It’s *very unlikely* that Kavanaugh can dig his way out of the suspicion that’s been piled on him through his own efforts at Thursday’s hearing. Ford’s allegations are so thin on specifics that there’s next to nothing by way of hard evidence he can provide to clear himself. He’ll spend hours being grilled about teenaged partying, whether he ever waved his schwanz in a Yale classmate’s face, etc, while Ford will be questioned very respectfully about her story. All she has to do is prove that she believes that it happened, not that it actually happened, and he’ll end up damaged. It may be that an FBI investigation, as silly as it seems under the circumstances, is the one thing that can lend some independent nonpartisan authority to his claims of innocence...The long game here for Democrats isn’t blocking Kavanaugh from the Court at all costs; the long game is damaging him to the point that his rulings on the Court can be delegitimized, including and especially any ruling to overturn Roe...The one thing that might deflate the attacks is the FBI turning around and saying, “We talked to people and couldn’t find anything.”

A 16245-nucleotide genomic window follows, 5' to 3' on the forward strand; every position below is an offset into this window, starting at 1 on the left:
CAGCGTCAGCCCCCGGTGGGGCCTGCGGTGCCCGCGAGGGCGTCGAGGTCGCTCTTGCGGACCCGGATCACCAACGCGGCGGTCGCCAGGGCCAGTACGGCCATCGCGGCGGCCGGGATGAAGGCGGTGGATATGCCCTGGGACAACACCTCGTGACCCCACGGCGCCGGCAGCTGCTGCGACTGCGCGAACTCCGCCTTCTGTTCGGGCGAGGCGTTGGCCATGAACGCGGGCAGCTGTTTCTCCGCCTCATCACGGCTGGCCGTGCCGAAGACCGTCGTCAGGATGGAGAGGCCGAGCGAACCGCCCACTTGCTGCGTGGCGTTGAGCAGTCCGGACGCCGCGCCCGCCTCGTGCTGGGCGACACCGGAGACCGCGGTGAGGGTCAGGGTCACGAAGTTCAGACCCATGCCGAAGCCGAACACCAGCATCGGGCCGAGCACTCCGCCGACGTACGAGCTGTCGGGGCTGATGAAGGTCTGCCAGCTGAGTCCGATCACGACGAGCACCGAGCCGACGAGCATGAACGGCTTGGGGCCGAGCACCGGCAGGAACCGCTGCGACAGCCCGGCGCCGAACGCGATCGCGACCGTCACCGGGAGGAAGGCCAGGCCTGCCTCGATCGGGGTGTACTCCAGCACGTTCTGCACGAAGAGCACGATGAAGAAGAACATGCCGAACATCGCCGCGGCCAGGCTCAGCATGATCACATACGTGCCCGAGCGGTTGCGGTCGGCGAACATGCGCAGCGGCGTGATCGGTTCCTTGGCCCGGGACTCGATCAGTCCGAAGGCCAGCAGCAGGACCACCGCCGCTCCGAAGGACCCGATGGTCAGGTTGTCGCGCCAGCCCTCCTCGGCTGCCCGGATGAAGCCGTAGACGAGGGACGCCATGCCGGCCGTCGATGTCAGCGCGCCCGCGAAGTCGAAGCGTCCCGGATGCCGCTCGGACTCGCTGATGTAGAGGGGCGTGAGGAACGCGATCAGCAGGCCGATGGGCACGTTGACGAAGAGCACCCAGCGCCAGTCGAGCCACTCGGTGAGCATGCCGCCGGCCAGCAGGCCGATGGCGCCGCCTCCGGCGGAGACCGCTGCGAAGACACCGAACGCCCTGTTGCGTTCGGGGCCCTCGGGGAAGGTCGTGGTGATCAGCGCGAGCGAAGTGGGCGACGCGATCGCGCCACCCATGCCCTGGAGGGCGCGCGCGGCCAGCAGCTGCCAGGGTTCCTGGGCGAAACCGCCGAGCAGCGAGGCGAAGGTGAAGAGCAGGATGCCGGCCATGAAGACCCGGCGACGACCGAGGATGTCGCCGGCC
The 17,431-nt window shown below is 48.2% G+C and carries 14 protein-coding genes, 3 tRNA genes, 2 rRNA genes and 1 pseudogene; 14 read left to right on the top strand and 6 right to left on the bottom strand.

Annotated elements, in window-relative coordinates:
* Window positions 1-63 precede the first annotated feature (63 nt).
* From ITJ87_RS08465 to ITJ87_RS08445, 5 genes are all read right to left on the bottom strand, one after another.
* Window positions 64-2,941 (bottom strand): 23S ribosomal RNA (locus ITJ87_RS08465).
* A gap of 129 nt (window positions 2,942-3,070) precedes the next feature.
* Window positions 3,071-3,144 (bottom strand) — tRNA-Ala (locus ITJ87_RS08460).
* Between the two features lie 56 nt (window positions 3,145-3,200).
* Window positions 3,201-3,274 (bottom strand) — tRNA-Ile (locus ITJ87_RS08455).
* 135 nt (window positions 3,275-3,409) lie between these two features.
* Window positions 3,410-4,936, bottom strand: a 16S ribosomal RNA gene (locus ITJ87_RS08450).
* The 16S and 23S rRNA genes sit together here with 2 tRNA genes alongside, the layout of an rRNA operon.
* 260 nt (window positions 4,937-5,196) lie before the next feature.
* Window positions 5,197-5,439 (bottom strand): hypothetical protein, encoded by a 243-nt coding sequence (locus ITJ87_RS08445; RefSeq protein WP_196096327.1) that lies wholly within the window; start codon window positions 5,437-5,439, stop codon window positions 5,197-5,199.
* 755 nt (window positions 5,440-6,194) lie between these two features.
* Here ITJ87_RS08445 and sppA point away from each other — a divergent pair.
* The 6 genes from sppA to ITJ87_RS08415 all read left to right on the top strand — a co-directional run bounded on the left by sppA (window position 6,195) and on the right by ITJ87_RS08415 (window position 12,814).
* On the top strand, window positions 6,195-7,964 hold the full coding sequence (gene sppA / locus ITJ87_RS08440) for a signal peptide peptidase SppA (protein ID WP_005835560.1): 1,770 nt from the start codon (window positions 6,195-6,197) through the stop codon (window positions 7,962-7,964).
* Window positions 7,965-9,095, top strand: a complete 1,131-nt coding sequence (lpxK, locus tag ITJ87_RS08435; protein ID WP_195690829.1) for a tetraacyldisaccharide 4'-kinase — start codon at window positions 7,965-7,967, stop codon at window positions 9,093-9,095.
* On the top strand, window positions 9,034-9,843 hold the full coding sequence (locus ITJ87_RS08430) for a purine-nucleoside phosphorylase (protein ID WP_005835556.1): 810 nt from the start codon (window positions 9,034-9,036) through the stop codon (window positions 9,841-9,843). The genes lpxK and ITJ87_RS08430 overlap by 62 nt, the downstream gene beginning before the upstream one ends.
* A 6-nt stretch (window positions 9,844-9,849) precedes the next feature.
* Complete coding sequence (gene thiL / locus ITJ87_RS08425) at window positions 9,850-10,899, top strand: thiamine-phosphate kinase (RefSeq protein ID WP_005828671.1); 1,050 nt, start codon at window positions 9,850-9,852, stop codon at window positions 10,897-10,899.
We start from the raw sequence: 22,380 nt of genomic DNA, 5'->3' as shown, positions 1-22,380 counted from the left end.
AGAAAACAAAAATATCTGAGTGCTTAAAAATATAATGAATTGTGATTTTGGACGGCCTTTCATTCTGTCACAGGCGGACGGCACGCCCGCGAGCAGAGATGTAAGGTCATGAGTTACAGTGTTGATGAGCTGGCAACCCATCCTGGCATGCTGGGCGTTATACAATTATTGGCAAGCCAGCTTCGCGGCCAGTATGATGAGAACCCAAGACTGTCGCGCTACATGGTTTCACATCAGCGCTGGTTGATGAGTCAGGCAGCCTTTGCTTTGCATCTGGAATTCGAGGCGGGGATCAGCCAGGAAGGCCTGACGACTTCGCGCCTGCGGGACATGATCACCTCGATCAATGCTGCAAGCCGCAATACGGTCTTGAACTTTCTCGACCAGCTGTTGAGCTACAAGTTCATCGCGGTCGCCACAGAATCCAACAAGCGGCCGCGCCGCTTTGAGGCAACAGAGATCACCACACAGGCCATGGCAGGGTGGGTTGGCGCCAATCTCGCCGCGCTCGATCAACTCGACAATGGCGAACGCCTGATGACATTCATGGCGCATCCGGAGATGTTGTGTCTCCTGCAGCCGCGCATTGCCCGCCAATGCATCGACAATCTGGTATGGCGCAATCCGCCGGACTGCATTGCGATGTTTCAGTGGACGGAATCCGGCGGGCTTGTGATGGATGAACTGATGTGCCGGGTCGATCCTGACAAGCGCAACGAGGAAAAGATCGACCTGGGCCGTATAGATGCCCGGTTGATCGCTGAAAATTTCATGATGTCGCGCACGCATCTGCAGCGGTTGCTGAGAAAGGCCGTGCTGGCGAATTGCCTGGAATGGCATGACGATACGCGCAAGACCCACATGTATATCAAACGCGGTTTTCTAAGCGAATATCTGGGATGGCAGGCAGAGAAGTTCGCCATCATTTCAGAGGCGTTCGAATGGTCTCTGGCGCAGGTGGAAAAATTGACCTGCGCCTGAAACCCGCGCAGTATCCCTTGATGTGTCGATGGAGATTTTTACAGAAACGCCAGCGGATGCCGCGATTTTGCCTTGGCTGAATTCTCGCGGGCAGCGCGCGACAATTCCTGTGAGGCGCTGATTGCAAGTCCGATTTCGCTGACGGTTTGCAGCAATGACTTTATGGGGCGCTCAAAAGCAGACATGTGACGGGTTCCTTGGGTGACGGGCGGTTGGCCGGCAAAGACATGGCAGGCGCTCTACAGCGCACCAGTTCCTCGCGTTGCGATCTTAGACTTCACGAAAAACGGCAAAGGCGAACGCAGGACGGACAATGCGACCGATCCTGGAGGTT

I think this overall argument has real merit, though I also sympathize with demands from incensed Righties that no further concessions be surrendered to the Left's bad-faith smear merchants. For more on that view, I'll leave you with this:
NR’s editorial: Fight for Kavanaugh https://t.co/9xZqM2VjmN— Rich Lowry (@RichLowry) September 24, 2018
And as we noted yesterday, Kavanaugh is sounding ready for this fight:
.@Arianedevogue obtained the full Kavanaugh letter sent to the leaders of the Judiciary Committee: “I will not be intimidated into withdrawing from this process,” he writes. pic.twitter.com/zo1mixjgza— Elizabeth Landers (@ElizLanders) September 24, 2018
Thursday is coming...